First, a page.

So, why don't we call for our batting coach's head? Surely, there's enough internet venom spewing to go around. I think it's probably for the same reason you never hear about the great hitting coaches around the league. Because, it seems to me, baseball fans view a hitting coach with the same sense of veiled mystery and ignorance as men view a clitoris. Sure, we all know it's there, and we understand its' purpose, but if it were left entirely up to us, I think most would just choose to ignore it completely.

But the job is there for a reason -- to maximize the potential of the team's hitters. And there are at least a couple of hitters on the Giants who either seem to be not performing up to their capabilities, or who have less than stellar approaches at the plate. Why, for instance, when Notgardo Alfonzo wants some batting tips, does he go to Pedro Feliz, the poster boy for poor plate discipline? Why is Lefeberverbvre not there to interrupt that conversation and steer Alfonzo as far from Feliz as possible? Now that I think about it, why isn't there a sign above Feliz's locker which reads: "PLEASE DO NOT ASK THE 3RD BASEMAN FOR BATTING TIPS"?

Say what you want about Dusty Baker's managerial tactics, but by all accounts he did a fantastic job as the Giants hitting coach. Will Clark was already an all-star when Dusty took over, but both Kevin Mitchell and Matt Williams made quantum leaps almost as soon as he took over the job. Mitchell wasn't shy about crediting Baker, either. We haven't seen anything like that in a long time. It would be nice to have one success story to hold onto. One guy who said he was struggling, and changed something at the coach's suggestion and it worked. But I also understand that trying to teach a millionaire athlete -- who's made it to the big leagues without any help from you -- to change the approach that got them this far could be very difficult. So, in order to research this facet of the story further, I used my McCovey Chronicles press pass to gain entrance into the Giants clubhouse before last night's game and interviewed Pedro Feliz about his hitting approach. The following is a transcript of this interview:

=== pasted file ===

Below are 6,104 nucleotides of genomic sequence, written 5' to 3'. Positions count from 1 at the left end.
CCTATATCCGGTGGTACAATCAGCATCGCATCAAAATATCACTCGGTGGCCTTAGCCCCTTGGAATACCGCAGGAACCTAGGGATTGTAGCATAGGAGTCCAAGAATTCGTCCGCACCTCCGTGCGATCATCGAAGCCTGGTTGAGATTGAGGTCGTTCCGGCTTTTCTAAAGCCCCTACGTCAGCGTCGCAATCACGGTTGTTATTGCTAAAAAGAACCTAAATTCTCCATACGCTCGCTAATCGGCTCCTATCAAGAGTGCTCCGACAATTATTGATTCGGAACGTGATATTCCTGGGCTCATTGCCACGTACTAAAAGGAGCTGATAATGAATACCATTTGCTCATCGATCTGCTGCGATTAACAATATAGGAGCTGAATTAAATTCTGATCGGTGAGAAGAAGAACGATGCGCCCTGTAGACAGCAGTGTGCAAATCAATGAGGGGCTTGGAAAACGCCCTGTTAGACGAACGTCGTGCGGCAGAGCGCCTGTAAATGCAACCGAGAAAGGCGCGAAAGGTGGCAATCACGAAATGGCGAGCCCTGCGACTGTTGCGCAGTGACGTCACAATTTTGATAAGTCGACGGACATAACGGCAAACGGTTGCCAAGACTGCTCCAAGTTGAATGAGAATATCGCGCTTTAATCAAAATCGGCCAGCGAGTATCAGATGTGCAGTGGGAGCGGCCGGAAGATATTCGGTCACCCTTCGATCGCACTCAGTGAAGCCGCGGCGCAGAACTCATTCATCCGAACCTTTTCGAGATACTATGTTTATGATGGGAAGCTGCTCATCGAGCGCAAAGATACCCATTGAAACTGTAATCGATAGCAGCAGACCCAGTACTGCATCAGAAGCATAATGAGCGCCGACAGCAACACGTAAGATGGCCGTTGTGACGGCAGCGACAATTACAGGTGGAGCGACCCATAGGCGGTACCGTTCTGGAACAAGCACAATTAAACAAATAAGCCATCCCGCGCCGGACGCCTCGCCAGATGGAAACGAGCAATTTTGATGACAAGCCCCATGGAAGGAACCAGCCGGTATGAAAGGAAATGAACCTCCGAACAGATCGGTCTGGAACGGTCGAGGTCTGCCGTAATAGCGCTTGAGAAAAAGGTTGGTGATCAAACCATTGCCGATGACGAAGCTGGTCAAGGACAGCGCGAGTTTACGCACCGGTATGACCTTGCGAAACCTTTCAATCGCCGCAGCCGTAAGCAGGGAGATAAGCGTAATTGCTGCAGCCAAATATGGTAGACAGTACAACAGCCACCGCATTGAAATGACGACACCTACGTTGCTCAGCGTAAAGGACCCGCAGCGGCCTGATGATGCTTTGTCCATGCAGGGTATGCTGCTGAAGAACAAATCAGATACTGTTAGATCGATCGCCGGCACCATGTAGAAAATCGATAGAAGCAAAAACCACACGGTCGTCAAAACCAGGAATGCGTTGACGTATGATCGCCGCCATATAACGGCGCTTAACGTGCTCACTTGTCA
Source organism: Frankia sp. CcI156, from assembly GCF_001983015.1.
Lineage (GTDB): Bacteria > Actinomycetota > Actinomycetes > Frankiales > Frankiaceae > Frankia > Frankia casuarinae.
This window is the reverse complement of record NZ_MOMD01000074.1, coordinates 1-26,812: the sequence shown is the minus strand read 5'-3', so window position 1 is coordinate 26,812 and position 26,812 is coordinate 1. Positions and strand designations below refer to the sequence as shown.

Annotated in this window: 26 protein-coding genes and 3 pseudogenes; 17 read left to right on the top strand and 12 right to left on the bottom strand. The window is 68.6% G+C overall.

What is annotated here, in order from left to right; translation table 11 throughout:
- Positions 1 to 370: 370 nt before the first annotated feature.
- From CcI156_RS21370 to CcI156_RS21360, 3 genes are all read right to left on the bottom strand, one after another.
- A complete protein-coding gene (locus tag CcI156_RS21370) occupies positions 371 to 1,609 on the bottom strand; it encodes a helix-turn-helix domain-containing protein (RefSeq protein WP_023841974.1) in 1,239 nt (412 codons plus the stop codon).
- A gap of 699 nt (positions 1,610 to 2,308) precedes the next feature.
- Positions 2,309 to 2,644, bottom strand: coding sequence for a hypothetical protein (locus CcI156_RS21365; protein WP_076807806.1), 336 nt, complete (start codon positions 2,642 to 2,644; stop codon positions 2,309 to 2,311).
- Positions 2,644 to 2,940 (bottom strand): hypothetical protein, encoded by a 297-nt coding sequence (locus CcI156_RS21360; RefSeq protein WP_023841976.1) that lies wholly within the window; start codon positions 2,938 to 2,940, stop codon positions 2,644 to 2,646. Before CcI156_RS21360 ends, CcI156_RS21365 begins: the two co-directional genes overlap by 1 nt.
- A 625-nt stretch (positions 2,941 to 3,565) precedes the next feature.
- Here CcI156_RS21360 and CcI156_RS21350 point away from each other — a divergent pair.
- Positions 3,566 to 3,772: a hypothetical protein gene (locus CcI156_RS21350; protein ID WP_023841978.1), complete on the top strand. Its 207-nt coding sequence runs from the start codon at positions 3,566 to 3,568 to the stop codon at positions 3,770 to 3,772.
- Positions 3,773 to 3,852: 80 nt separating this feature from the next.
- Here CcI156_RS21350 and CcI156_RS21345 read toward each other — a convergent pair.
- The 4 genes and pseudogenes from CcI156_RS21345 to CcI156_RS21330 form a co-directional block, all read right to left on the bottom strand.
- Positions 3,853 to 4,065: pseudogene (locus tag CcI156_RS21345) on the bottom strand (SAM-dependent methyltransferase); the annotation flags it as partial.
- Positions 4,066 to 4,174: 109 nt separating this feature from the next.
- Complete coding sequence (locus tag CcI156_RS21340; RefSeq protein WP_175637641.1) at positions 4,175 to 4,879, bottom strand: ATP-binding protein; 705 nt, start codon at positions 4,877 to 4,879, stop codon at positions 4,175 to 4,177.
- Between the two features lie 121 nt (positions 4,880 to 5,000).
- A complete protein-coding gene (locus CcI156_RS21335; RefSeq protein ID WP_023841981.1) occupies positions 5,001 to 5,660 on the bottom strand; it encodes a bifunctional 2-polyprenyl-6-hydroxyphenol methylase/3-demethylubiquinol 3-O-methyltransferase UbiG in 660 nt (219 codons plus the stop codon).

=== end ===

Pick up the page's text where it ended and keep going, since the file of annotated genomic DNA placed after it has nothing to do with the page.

I see Pedro Feliz seated in a chair in front of his locker, reading the latest issue of 'Tiger Beat' magazine. I approach slowly, notebook in hand.

ME: "Excuse me, do you have a minute?"
FELIZ: (looks up) "Sure, what's shaking, bro?"
ME: "Not too much, Mr. Feliz. Do you mind if I ask you a couple of questions?"
FELIZ: "No problem, dude. But call me 'Petey', everybody does."